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New N. Korea threats against South, U.S.

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North Korea often denounces protests like the one held Monday, but rarely in the name of the Supreme Command, which is headed by Kim Il Sung's grandson and North Korea's overall leader, Kim Jong Un.

The North's statement said it would refuse any offers of talks with the South until it apologized for the "monstrous criminal act."

"If the puppet authorities truly want dialogue and negotiations, they should apologize for all anti-DPRK hostile acts, big and small, and show the compatriots their will to stop all these acts in practice," the statement said. North Korea's official name is the Democratic People's Republic of Korea, or DPRK.

This year's festivities were mostly low key, with Pyongyang residents gathering in performance halls and plazas and taking advantage of subsidized treats, like shaved ice and peanuts. Last year's anniversary — the centennial of Kim Il Sung's birth — was marked with days of immense festivities and a massive military parade.

Instead of such grandiose events, the front page of the Rodong Sinmun, the Workers' Party newspaper, on Tuesday featured photos of Kim Jong Un at an orchestral performance with his aunt, Kim Kyong Hui, and other top officials. North Korean media also reported that he watched volleyball and basketball games between Kim Il Sung University of Politics and Kim Il Sung Military University.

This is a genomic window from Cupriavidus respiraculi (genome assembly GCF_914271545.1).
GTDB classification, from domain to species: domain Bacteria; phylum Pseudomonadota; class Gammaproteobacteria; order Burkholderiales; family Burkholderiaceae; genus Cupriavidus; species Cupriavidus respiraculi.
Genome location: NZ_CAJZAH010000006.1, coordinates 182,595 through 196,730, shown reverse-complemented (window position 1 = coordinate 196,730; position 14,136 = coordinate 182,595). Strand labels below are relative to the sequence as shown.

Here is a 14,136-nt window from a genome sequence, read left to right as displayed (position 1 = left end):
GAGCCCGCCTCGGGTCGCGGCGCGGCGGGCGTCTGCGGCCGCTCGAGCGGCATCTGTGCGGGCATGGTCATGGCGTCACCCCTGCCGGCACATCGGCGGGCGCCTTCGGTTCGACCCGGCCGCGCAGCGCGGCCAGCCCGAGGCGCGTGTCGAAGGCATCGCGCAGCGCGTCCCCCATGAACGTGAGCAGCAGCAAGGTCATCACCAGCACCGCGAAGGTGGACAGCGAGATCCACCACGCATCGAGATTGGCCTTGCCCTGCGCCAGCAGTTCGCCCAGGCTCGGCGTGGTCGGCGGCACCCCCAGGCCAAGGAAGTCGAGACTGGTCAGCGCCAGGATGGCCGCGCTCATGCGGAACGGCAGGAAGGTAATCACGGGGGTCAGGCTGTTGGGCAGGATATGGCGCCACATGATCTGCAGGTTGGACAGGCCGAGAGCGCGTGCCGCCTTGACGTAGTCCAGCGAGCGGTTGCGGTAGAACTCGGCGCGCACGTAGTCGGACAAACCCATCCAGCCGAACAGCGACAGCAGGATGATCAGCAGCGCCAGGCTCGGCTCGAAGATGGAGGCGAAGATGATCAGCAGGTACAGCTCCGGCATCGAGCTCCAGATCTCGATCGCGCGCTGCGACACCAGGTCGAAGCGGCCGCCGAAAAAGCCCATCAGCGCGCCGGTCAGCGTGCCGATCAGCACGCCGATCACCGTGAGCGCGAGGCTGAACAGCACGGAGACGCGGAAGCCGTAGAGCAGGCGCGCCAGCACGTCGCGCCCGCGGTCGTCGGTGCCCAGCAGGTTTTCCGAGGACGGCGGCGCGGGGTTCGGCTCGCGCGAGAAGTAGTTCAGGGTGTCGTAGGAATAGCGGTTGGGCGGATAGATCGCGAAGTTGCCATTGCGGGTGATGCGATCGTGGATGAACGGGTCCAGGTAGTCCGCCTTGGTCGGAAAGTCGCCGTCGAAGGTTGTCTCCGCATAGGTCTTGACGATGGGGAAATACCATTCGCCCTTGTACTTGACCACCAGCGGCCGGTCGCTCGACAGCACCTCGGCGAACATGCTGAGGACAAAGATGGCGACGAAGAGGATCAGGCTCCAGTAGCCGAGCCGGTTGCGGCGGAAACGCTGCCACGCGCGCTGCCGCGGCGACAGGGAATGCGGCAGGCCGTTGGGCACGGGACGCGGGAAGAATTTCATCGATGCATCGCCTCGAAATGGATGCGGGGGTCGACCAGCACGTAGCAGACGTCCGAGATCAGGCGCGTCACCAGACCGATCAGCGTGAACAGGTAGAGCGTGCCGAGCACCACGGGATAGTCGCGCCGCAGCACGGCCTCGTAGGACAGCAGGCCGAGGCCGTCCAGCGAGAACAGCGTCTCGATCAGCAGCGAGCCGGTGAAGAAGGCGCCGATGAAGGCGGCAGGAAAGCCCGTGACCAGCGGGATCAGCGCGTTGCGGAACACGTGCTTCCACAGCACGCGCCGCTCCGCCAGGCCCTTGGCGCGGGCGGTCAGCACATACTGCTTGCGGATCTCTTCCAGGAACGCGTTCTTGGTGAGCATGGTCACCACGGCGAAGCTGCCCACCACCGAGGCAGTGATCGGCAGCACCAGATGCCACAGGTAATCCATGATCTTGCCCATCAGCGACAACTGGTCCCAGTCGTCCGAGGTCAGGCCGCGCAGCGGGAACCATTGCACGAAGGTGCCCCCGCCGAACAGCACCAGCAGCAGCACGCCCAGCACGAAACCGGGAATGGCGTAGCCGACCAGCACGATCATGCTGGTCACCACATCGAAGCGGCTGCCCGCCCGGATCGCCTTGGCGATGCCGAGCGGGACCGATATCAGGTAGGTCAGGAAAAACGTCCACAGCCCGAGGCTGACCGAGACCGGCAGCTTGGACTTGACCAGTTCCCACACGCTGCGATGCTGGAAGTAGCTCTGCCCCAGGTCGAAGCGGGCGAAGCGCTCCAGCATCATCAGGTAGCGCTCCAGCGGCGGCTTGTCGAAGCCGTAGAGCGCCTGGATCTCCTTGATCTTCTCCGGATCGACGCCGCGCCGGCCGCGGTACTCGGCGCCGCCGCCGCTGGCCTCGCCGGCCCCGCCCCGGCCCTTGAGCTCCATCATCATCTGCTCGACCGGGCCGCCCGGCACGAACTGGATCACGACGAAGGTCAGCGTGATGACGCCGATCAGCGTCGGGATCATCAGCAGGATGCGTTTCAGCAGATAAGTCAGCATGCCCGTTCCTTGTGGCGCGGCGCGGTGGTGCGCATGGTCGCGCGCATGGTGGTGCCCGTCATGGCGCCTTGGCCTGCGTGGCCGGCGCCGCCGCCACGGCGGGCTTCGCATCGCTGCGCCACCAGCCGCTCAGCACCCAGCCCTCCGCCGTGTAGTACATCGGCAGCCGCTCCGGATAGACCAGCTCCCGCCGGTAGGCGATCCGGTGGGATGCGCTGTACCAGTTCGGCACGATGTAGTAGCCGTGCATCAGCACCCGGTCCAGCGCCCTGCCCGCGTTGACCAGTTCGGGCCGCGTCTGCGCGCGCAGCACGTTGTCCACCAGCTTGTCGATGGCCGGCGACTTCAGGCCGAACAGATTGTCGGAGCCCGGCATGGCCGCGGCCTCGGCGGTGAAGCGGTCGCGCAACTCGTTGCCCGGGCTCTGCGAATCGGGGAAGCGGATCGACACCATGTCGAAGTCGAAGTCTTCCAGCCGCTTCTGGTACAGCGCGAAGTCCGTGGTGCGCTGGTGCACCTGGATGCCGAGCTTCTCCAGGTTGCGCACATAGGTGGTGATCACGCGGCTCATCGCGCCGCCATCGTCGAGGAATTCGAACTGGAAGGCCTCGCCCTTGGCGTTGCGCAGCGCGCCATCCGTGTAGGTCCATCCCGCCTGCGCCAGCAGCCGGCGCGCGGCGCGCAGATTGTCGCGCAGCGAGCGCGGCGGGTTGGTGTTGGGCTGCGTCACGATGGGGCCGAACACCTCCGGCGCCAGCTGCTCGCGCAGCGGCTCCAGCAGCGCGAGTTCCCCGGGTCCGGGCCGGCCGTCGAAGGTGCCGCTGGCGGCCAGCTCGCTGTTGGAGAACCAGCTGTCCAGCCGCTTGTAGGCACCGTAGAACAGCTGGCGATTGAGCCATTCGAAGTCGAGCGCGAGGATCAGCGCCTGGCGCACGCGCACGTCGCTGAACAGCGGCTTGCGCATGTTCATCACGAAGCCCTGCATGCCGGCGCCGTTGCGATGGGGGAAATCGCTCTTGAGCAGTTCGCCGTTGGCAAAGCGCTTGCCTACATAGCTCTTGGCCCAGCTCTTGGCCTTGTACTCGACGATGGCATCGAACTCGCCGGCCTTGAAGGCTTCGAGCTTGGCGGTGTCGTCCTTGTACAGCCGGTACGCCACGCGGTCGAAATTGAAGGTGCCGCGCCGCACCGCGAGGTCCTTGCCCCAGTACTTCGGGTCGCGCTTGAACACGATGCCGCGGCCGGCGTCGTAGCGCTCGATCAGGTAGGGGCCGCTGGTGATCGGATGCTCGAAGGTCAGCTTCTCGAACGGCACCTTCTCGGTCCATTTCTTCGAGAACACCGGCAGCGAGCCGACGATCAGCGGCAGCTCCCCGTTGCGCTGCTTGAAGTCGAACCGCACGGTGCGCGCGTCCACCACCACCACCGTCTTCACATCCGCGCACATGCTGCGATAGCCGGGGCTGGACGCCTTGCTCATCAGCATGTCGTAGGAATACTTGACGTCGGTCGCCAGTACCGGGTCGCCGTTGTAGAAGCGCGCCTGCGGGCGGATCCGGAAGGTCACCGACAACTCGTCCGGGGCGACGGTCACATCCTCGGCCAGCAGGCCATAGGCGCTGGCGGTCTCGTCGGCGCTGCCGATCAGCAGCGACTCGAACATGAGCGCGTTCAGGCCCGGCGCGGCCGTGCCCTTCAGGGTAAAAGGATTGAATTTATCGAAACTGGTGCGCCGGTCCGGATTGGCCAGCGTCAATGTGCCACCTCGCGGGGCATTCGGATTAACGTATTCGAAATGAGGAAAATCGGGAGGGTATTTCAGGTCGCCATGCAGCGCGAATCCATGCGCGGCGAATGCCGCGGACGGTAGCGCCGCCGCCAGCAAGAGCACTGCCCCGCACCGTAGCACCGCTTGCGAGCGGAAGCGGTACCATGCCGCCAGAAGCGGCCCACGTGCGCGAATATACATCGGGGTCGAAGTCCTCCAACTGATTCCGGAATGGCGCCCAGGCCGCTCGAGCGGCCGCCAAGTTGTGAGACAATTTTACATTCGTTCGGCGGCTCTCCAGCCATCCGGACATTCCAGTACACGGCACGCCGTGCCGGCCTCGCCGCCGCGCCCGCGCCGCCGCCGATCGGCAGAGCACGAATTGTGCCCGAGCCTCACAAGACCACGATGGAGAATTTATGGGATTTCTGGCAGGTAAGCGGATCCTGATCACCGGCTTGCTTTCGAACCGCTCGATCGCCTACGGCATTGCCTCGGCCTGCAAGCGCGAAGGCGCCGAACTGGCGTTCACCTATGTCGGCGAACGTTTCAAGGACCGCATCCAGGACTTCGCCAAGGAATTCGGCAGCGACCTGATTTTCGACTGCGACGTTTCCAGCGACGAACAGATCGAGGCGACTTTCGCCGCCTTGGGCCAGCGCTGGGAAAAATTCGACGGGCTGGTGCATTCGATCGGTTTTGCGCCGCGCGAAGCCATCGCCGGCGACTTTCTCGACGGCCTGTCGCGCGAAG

But word of the protest in the South outraged some North Koreans, though North Koreans, too, have similarly used the image of South Korean officials in protests against Seoul. The former South Korean president was depicted as a rat, shown attacked by dogs and tied up and quartered. The North Korean military used his image for military practice

"A child will not ignore it if his parents are insulted," said Pyongyang resident Ri Jong Chol. "I'd like to say that we have to find the South Korean puppet traitors who insulted our top leaders, wherever they are, and put them to death."

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